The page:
Using these new mobile devices for business purposes is now a reality. But this exposes you and your enterprise to new dangers. The threats to mobile devices are also real—and reach far beyond simple viruses to now include malware, loss and theft, data communication interception, exploitation and misconduct, and direct attacks. A recent Juniper research1 has shown a 400% increase in Android malware since summer 2010. Likewise, one in 20 mobile devices was lost or stolen, requiring locate, lock, or wipe commands. Mobile malware uses the same techniques as PC malware to infect mobile devices, and the greatest mobile malware risk comes from rapid proliferation of applications from app stores. And we all access and download new great applications from app stores on a daily basis.
Interception of Communication
Another major threat, especially when it comes to using mobile devices for business, is the interception of communication. It potentially affects any device that sends and receives data and connects to a network, as per my own example above. Unauthorised individuals can use specialised equipment and tools to access the specific frequencies used by mobile devices, and listen to conversations between the devices and mobile transmission towers. Not to mention that with approximately half of all smart phone devices today providing Wi-Fi capabilities, and 90% of all mobile devices projected to have this functionality by 2014, the risk of Wi-Fi sniffing (monitoring data in transit) accentuates the communication interception threat.
For all these reasons, and for each of the malicious threats flying around today, a proper mobile security and device management protections must be implemented in order to alleviate.... When implementing a mobile security solution we, at Juniper Networks, recommend that enterprises, government agencies and small and medium sized businesses implement the following components:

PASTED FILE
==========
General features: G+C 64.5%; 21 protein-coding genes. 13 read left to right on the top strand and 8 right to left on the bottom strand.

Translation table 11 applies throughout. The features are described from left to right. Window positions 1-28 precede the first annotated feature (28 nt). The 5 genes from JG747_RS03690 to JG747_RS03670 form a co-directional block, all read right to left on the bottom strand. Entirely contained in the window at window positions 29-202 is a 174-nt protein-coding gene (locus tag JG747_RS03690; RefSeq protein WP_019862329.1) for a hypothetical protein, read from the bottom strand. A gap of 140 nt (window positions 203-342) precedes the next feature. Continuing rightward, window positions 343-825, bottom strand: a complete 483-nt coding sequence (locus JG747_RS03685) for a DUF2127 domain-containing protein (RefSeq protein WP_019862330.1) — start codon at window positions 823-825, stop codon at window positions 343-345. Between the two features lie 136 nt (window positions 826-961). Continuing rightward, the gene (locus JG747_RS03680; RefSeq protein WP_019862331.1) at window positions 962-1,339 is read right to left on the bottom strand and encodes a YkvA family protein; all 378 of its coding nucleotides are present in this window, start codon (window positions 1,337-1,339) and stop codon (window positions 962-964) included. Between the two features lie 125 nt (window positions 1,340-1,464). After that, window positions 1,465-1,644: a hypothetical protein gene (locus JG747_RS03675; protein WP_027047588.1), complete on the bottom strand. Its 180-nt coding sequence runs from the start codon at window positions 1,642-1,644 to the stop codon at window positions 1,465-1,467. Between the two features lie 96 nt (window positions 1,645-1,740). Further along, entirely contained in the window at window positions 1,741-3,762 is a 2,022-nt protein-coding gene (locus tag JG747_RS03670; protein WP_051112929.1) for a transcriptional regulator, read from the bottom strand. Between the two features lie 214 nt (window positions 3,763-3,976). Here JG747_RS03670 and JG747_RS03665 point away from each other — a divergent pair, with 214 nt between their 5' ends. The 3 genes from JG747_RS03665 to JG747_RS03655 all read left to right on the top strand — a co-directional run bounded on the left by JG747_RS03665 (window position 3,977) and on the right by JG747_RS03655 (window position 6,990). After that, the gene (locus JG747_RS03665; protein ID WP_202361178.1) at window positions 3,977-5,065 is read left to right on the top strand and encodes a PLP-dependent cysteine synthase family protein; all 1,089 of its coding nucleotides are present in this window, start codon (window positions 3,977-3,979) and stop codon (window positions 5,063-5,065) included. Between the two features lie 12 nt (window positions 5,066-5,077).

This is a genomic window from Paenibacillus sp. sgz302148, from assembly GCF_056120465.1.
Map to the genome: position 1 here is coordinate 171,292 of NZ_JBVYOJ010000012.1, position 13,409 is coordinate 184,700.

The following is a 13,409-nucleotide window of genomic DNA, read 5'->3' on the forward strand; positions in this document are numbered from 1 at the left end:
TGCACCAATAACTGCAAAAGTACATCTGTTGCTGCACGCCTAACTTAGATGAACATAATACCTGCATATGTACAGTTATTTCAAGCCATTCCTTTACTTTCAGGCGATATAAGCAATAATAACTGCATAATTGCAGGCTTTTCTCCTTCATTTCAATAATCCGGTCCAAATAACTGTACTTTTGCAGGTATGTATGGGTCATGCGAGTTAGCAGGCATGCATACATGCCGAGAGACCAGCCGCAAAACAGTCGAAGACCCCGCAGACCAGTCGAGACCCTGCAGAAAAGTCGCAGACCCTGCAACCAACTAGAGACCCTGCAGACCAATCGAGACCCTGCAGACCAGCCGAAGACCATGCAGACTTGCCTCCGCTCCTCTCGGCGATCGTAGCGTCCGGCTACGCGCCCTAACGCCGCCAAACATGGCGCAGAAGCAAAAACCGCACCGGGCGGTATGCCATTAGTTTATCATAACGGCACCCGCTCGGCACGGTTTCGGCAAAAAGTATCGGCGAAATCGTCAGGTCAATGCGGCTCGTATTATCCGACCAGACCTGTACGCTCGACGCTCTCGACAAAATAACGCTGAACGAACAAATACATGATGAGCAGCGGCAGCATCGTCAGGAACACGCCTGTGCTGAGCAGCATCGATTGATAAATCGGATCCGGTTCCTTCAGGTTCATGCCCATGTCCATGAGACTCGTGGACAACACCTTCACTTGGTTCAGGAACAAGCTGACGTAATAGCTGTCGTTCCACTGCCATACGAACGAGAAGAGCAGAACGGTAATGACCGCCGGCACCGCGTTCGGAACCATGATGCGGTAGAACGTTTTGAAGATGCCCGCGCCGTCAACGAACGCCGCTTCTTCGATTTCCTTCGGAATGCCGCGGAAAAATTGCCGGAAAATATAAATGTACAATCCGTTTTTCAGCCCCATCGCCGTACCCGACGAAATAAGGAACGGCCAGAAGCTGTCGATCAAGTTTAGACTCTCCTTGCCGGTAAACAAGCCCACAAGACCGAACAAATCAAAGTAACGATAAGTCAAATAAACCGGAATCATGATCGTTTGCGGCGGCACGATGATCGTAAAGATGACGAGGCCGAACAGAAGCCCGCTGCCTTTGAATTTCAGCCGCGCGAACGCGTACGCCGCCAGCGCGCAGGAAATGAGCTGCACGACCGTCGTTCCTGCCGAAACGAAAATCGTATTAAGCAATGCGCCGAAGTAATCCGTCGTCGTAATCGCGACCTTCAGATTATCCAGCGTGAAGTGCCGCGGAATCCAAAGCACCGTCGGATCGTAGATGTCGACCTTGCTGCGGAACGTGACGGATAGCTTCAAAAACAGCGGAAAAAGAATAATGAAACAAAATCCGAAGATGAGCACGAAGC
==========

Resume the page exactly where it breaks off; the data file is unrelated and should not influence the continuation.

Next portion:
In summary, IT teams need to employ VPNs that encrypt communications between mobile devices and corporate networks. They also need to establish and enforce uniform corporate mobility policies, combining VPN secure connectivity and access control with mobile device security. Security teams need capabilities for remotely and automatically disabling an infected mobile devices’ access to prevent further organisational infection or infiltration.
This is the only way to ensure you do not transform your “Bring Your Own Device” (BYOD) experience, providing lots of benefits to your organisation, into a “Bring Your Own Malware” (BYOM2) nightmare!
Don’t you think that while smart phone and tablet devices now perform the same functions as a PC, it makes sense to equip them with the one critical feature that is still missing today, that is to say security? If you are tempted to believe that it is not necessary, then you leave both the data and the applications on these mobile devices as well as your network and your whole organisation at risk of exploitation, attack or misuse.
Personally, knowing that I can access to my company resources safely and with complete confidence and this being at home or on the road and using any kind of device gives me peace of mind.
(1) Sign up here to get the latest report from the Juniper Global Threat Center (GTC): "Malicious Mobile Threats Report 2011"
(2) A special thank you to Paul Gainham for this clever find